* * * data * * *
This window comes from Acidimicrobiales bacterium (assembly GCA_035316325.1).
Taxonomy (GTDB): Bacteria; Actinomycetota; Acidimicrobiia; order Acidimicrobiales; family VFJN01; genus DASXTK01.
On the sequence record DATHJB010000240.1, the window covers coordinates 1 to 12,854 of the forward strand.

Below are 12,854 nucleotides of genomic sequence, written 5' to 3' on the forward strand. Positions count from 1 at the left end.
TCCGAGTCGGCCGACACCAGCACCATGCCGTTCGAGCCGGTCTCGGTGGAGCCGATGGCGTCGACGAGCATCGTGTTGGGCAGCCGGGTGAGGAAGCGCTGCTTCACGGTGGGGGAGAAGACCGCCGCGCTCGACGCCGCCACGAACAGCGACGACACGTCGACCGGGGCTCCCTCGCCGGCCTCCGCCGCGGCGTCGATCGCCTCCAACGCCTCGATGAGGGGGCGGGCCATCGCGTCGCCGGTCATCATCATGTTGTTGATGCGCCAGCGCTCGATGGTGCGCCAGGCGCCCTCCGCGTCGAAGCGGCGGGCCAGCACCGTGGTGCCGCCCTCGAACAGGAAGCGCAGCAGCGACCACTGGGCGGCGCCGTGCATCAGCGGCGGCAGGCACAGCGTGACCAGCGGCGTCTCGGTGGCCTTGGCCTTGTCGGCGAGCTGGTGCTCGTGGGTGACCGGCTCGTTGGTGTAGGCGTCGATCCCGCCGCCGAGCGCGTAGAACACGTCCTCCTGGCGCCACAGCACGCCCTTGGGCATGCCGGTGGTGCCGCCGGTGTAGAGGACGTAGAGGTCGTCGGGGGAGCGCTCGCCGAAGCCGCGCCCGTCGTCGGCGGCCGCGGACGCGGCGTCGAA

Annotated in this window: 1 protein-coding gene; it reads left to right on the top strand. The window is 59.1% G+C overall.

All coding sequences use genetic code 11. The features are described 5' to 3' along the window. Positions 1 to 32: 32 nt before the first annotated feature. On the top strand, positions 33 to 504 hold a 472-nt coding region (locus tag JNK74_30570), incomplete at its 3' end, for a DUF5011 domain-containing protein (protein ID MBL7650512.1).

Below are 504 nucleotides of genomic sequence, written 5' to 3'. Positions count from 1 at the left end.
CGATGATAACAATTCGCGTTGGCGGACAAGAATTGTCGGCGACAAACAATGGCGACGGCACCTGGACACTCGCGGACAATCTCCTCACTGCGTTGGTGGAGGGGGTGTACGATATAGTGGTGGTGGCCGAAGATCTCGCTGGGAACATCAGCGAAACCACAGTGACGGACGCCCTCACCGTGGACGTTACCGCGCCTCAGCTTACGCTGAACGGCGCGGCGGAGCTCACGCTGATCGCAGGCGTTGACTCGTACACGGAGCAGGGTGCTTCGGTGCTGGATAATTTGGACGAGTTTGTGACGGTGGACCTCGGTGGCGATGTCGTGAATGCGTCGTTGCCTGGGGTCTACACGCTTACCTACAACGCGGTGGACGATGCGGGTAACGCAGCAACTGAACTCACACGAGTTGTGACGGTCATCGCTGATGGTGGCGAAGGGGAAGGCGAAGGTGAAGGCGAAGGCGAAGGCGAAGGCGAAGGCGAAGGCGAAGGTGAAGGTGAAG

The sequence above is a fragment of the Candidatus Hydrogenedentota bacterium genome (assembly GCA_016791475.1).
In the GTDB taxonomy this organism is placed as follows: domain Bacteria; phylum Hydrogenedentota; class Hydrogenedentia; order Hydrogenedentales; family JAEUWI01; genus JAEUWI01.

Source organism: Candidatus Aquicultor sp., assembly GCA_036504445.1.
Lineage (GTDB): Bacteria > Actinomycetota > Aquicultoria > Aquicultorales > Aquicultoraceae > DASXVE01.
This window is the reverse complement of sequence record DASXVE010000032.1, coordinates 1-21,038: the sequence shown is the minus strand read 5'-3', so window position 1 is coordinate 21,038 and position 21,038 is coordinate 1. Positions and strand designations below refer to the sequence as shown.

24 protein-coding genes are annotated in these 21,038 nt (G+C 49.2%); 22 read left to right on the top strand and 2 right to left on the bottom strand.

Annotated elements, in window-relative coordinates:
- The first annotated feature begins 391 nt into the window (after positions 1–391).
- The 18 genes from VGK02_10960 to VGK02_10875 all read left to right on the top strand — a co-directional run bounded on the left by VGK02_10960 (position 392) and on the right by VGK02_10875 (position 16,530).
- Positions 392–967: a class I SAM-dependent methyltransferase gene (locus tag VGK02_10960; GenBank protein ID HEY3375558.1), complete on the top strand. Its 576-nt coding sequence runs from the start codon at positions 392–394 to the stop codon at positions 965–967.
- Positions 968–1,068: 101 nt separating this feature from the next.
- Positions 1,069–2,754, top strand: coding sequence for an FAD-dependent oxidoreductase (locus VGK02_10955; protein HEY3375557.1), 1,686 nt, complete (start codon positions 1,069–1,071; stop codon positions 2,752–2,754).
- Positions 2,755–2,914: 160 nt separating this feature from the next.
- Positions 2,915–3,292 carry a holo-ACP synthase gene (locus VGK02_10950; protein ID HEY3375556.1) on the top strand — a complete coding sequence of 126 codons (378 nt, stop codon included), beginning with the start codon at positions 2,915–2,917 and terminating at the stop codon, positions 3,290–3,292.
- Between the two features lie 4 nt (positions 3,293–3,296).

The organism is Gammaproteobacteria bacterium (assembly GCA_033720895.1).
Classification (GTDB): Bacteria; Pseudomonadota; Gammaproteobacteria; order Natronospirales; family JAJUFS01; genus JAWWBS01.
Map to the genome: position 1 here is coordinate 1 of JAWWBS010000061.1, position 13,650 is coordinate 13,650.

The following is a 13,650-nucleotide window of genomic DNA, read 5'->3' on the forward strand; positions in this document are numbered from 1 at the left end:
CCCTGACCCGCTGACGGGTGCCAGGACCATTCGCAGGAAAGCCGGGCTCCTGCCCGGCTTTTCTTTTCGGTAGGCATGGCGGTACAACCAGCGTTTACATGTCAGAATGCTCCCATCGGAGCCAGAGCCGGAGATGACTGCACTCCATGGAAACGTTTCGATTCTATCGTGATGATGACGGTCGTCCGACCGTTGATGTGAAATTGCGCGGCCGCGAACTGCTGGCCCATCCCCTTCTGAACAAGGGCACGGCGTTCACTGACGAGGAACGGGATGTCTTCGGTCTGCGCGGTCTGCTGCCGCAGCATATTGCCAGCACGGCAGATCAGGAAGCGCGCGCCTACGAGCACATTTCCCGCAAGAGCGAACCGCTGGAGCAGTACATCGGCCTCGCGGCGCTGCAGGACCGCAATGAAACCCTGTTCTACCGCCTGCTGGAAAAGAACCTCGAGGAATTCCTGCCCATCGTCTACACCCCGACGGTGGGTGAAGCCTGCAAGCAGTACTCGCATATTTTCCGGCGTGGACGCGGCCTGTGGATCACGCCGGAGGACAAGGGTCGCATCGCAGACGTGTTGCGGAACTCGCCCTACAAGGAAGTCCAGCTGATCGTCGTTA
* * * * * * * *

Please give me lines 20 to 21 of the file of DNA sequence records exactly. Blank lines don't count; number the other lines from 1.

- Positions 968–1,068: 101 nt separating this feature from the next.
- Positions 1,069–2,754, top strand: coding sequence for an FAD-dependent oxidoreductase (locus VGK02_10955; protein HEY3375557.1), 1,686 nt, complete (start codon positions 1,069–1,071; stop codon positions 2,752–2,754).